We mopped the pigeon droppings off the rinky-dink card table and scraped the bear scat from the folding chairs to play Yahtzee. The little thing was rickety as all Hell and only went about 3’ x 3’. I like music. No rational human can deny its power. Accordingly, music should be played at all gaming events – period; full stop. To help Rich complete his recent garage re-hab, Wifey had gifted him a B & O stereo – worth about ten grand on E-Bay. Fucker STILL hadn’t hooked the bitch up, after MONTHS – some antenna issue (zzzzzz). He turned on his piece of shit wind-up toy instead – I think we were receiving Bhopal’s Top 100 broadcasted from one of his shaky neighbors pirating the waves.
With the Piss Red now slurped up, the Tower jumped into the New Old Stool [sic] (fully Kräusened – the healthy recipe) after first snagging one of my Canadiens. Jape was on a spin-the-wheel tour of drinks if I recall correctly. I’m looking at my score sheet now… just like the Pros I spoke of earlier. My scores are all over the place: 184 low and an abysmal 72 in Force.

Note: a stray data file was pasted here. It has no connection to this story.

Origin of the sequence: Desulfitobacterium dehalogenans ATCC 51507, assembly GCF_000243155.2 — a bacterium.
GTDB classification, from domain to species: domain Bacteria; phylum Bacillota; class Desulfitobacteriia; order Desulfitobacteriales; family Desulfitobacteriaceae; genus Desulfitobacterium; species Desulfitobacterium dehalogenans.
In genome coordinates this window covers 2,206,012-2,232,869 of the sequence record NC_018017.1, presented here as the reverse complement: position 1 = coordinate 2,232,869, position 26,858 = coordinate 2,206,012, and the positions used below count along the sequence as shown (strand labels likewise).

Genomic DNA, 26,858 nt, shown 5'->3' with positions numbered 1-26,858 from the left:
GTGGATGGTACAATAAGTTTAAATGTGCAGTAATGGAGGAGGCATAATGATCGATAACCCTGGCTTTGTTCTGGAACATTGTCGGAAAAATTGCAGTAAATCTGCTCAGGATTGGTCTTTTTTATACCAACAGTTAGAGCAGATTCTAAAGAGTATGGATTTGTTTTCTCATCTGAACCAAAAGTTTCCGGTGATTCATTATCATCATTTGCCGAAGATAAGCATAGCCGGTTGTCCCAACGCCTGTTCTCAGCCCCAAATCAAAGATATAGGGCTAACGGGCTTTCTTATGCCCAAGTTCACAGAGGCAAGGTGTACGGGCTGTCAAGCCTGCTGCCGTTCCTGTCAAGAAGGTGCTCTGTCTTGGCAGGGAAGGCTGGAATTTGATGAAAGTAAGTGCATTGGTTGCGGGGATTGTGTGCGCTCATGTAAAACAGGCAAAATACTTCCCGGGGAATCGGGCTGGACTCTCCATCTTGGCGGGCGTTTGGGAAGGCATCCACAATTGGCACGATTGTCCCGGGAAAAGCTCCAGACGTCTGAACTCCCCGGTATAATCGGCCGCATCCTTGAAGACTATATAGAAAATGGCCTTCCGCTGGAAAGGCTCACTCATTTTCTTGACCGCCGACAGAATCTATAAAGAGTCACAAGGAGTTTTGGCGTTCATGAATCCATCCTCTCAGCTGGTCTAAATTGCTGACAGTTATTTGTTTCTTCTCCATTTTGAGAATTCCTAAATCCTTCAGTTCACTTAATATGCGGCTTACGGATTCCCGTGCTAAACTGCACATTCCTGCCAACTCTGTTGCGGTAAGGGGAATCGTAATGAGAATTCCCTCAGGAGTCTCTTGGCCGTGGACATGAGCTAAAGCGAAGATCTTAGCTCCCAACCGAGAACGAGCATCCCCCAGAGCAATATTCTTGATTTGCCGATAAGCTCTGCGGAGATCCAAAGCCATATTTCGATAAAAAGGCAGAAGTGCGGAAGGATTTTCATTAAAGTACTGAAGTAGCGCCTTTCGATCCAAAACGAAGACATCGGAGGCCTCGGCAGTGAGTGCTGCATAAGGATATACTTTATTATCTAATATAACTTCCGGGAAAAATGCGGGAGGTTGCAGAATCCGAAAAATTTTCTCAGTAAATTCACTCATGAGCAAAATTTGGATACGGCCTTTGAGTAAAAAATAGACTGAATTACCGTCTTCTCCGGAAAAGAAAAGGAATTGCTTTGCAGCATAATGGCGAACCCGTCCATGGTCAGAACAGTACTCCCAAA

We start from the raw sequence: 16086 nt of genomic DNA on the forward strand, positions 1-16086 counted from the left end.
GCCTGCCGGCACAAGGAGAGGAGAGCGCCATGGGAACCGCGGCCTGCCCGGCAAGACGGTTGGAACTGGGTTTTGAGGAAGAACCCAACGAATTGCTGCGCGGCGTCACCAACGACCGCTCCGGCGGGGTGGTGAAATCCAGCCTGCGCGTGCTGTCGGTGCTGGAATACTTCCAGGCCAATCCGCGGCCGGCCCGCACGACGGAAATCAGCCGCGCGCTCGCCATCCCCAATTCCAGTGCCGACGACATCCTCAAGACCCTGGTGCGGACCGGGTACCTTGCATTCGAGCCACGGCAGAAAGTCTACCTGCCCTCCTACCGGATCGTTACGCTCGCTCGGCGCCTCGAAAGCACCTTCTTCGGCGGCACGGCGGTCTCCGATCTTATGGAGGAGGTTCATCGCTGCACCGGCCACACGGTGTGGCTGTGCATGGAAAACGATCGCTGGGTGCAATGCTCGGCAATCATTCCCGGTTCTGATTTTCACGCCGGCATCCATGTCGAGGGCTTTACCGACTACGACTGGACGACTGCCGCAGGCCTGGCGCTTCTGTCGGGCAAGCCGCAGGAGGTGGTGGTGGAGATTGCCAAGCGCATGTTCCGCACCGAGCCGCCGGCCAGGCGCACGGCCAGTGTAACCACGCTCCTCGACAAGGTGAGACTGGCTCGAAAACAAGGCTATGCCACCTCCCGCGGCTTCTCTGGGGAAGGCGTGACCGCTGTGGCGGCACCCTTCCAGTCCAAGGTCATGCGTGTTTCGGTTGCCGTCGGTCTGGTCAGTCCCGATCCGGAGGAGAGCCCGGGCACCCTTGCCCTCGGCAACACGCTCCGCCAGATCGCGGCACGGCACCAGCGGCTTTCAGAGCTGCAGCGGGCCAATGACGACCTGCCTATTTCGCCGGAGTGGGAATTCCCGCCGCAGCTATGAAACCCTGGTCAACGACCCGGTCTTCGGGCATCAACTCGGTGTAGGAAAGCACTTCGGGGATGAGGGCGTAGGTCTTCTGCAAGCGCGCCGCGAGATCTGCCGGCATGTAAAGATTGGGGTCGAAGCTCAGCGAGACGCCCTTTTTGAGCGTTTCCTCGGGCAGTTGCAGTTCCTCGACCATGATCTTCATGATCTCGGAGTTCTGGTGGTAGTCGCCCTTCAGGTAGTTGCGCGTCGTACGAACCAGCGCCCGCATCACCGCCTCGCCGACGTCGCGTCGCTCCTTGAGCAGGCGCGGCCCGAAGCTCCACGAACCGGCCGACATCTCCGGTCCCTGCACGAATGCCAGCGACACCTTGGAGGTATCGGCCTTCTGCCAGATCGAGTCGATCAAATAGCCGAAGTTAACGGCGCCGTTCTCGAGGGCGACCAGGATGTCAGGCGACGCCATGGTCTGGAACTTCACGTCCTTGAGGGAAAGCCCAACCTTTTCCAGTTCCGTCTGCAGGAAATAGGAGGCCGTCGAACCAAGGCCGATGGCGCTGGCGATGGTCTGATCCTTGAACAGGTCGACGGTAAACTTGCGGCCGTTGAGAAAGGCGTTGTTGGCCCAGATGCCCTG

Just like the occasional wild-dice in Vegas, where the Shooter is allowed to re-roll those declared bad dice, we too allow that – and it happened frequently in the early games on this day – due mainly to the tiny table, but also because of the crazy antics used for spurring on the master class game. You can hardly work up a proper Ferris-Wheel and then drop the bones onto a napkin sized yoga mat – damned things were flying everywhere.
Ricker launched into one game with a Yahtzee, Long Straight, then 24 Sixes… we both slammed into him with fuck that Mr. Waterfall.
|He had gone off the rails one night of shit play – later morphed into gold. Never ending, turn after turn starting with 3-of-a-kind or 4-of-a-kind – Yahtzees flowing from his platinum ass. He crushed us for three games straight. “I got a waterfall of gold over here!”|
Anyway, we had a couple of double-Yahtzee games; I did have high with 393 (blown 4-of-a-kind) until the last game on the sheet. I was playing as Mr. Sir (the spastic camp “director” from the teenage prison rehab camp movie Holes). I almost never discard an opening shake of 3-of-a-kind; some throw away 1s or 2s for higher counters. I held the three 1s and then spun that to a Yahtzee – 50 on the first round – not bad. Both of the guys let out a “grayyyyytt.”